John Chappell* (Sidney Redlitch): A veteran Tar Heel actor and writer, grew up the Moore County towns of Robbins and Southern Pines and now lives its county seat Carthage, North Carolina. He is a former 1950s WEEB disk jockey with degrees in math and physics from Wake Forest University, in theology and drama from Southeastern and Union Theological of New York seminaries, followed by side trips to graduate schools at Emory and the University of South Carolina. He is an award-winning photographer, writer, actor, and magician. He’s one of Wake Forest’s Distinguished Graduates. He retired from the Screen Actors Guild and AFTRA following a Hollywood career committing television and messing up movies. He has spent the most of his adult life pretending to be other people, making stuff up, and fooling people – though not always in that order. For nearly half a century he’s toured the world on stage as Mark Twain using carefully edited material generously granted him by Hal Holbrook. He’s written for The Pilot for 20 years.John first saw Bell, Book, and Candle at the venerable Pinehurst Theatre in 1957 when Fred and Pat Carmichael’s Caravan Theatre was in its first stock season. That summer he apprenticed with Caravan at the Dorset Playhouse, his first step into life as an actor. His first paid acting job was at The Lost Colony as Gov. White. His first Equity contact was signed by Joe Papp.*denotes member of Actors Equity Association
ABOUT THE PLAY: Bell, Book and Candle is frequently cited as the forerunner to shows like Charmed, Sabrina the Teenage Witch, and such diverse witch-meets-mortal fare as Harry Potter, Twilight, and Bewitched. It opened on Broadway in 1950 with a cast featuring married couple Rex Harrison and Lilli Palmer, and Jean Adair (who played leading roles in the original productions of Arsenic and Old Lace and The Crucible) as Queenie. The original Broadway production was directed by author John Van Druten and ran for 233 performances. Subsequent national companies were headlined by Joan Bennett, Rosalind Russell (in costumes by Valentina), and Zachary Scott. Bell, Book and Candle became a durable theatre staple for decades, with regional productions starring such luminaries as Lana Turner, Ginger Rogers, Cyd Charisse, Dawn Wells, Janet Blair, Alexis Smith, Betty White and Allen Ludden. After Bell, Book and Candle was a hit on stage and screen, comedic witches and the idea of modern day witchcraft became more popular in the media. The play’s influence– the idea of a paranormal hottie falling for an ordinary human, surrounded by family who think it might be a bad idea– is shot through pop culture even today.
ABOUT THE FILM:
The movie version, which starred Kim Novak, James Stewart, Elsa Lanchester, Ernie Kovacs, and Jack Lemmon and opened in 1958 and was nominated for two Academy Awards and a Golden Globe. A made-for-television movie aired in 1976 starring Doris Roberts and Susan Sullivan. In 2006 a remake was announced starring Alicia Keys, but it has yet to materialize. As recently as August 2013, Liz Smith carried an item in her column that there might be a Bell, Book and Candle film remake with Scarlett Johansson or Charlize Theron.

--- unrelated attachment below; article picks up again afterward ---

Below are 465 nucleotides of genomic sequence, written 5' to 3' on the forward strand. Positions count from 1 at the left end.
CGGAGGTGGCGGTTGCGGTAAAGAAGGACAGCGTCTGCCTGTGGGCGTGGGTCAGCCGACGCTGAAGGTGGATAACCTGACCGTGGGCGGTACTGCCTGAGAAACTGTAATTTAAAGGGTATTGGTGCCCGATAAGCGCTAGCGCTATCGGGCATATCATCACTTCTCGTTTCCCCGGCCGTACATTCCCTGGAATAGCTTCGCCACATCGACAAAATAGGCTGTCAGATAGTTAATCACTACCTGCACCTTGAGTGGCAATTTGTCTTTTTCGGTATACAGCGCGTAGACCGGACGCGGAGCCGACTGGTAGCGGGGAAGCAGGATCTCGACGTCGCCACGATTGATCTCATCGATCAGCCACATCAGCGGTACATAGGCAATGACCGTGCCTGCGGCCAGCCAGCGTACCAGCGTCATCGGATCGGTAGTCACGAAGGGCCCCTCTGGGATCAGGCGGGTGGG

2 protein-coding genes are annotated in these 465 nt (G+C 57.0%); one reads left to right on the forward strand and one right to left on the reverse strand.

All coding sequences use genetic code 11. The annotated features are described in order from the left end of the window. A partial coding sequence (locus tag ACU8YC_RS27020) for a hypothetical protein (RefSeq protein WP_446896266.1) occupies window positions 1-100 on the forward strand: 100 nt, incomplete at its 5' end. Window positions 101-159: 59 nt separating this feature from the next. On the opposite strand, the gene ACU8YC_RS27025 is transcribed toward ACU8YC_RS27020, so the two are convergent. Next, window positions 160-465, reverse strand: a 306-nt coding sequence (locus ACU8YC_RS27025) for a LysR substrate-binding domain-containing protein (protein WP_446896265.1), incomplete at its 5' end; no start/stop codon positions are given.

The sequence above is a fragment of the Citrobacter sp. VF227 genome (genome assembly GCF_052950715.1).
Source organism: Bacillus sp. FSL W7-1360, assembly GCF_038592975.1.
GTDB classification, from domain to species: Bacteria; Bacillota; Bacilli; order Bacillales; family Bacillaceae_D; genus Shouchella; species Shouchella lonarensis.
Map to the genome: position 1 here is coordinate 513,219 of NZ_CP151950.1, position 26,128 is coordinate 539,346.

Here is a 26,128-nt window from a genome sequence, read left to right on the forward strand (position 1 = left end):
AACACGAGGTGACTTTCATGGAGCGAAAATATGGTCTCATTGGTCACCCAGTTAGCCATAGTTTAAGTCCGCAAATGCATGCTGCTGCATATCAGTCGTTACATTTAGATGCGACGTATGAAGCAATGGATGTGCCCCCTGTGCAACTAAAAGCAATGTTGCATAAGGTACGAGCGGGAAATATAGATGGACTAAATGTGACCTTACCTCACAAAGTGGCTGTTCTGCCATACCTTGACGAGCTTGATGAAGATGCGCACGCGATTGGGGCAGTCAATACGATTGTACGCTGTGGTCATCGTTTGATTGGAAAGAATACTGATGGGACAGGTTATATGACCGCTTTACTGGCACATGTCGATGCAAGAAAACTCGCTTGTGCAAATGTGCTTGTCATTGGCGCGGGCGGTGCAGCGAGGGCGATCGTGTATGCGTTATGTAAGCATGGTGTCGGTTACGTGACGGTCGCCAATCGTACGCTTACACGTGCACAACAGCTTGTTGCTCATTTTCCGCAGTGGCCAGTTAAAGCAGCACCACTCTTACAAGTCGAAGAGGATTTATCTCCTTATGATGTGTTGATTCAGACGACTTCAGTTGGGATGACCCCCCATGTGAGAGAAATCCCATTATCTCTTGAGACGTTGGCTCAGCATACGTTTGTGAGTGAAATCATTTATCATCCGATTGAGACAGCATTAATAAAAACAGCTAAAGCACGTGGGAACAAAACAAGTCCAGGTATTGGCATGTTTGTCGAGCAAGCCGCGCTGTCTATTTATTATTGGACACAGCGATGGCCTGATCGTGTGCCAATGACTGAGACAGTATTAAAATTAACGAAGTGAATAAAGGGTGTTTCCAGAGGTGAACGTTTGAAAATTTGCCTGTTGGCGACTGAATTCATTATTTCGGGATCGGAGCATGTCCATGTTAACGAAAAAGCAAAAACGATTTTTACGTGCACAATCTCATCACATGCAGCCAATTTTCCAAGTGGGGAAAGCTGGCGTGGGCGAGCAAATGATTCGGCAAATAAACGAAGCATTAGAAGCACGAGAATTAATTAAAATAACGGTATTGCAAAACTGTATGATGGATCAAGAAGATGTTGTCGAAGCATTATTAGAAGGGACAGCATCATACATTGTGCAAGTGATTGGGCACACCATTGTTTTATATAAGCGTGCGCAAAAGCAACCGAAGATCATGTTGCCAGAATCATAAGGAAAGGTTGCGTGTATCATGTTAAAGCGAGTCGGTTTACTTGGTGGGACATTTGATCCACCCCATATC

ABOUT THE AUTHOR:
John Van Druten (Playwright) was an English-born playwright known best for his captivating and agile comedies. His works include:
- Old Acquaintance (1940) which was made into a film with Bette Davis;
- The Voice of the Turtle (1943), which ran for three seasons on Broadway and was later filmed starring Ronald Reagan;
- I Remember Mama (1944), later filmed with Irene Dunne and also the basis of a television series;
- I Am a Camera (1951) which was one of the source texts for the musical Cabaret.
In addition to playwriting, Van Druten directed the last nine original productions of his own plays (including the original Broadway production of Bell, Book and Candle).
In 1951, he directed the original Broadway production of The King and I.
Van Druten died in Indio, California, in 1957.
ABOUT THE TITLE:
The title Bell, Book and Candle refers to items used in excommunication rites over a thousand years ago. The ringing of the bell evoked a death toll, the closing of a holy book symbolized the excommunicant’s separation from the church, and the extinguishing of a candle represented the sinner’s soul being extinguished from the light of God.
ABOUT THE NAME ‘PYEWACKET’:
Pyewacket became a popular name for cats after the movie of Bell, Book and Candle was released. The name comes from a 1647 account, The Discovery of Witches, by Witchfinder General Matthew Hopkins, who was investigating instances of witchcraft in Essex County, England. The famous Witch hunter declared that Pyewacket was a name that “no mortal could invent.”